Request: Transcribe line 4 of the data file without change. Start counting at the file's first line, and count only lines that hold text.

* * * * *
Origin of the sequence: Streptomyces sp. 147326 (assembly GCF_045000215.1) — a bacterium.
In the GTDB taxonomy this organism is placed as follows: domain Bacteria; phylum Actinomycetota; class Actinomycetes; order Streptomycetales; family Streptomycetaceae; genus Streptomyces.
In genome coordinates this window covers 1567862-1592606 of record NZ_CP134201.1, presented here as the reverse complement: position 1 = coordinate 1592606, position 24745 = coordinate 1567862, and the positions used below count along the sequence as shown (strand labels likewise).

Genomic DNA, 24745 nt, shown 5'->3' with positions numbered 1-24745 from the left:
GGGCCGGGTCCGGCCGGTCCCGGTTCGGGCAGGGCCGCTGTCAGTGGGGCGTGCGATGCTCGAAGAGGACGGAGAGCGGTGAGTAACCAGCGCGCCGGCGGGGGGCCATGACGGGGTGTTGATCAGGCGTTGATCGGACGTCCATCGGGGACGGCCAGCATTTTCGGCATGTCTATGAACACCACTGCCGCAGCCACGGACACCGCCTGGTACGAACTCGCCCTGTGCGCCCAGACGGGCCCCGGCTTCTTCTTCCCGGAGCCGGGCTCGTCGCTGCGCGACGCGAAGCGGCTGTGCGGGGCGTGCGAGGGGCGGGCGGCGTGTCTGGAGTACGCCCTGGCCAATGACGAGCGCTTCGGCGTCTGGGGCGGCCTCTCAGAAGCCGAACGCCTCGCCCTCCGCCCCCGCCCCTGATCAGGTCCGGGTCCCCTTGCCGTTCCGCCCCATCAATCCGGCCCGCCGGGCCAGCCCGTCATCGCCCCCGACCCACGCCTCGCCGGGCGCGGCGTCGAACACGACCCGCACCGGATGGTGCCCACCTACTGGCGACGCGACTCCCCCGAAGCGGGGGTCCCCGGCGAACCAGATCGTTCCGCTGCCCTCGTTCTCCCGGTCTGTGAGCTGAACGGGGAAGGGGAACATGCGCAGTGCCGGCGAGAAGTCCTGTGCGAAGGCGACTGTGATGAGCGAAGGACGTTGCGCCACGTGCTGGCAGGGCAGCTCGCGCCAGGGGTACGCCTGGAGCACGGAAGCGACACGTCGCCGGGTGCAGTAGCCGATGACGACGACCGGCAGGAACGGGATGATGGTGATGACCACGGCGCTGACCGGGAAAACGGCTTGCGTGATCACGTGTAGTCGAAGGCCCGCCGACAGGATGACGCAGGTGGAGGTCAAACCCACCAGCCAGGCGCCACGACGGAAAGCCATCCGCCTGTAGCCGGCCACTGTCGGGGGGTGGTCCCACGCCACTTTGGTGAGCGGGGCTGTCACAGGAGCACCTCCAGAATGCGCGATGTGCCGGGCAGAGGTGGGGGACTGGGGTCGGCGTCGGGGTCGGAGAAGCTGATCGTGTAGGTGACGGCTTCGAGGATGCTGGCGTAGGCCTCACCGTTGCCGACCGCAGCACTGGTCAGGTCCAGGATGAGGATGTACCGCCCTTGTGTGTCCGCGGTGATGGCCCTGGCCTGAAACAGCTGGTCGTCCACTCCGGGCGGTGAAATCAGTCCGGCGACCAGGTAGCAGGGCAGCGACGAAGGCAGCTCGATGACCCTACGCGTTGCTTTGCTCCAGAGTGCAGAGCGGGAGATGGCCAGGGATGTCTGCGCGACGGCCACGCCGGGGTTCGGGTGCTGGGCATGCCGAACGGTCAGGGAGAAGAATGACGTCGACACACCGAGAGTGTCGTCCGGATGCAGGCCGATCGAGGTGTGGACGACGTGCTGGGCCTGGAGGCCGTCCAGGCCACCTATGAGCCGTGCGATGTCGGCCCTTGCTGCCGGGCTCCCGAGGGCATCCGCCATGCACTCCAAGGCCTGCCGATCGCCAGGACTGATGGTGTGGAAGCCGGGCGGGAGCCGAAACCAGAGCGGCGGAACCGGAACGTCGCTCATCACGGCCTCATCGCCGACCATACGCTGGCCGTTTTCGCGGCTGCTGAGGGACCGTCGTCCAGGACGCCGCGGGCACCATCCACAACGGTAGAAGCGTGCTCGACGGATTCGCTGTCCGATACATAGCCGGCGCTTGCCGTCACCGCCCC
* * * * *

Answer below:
Genomic DNA, 24745 nt, shown 5'->3' with positions numbered 1-24745 from the left: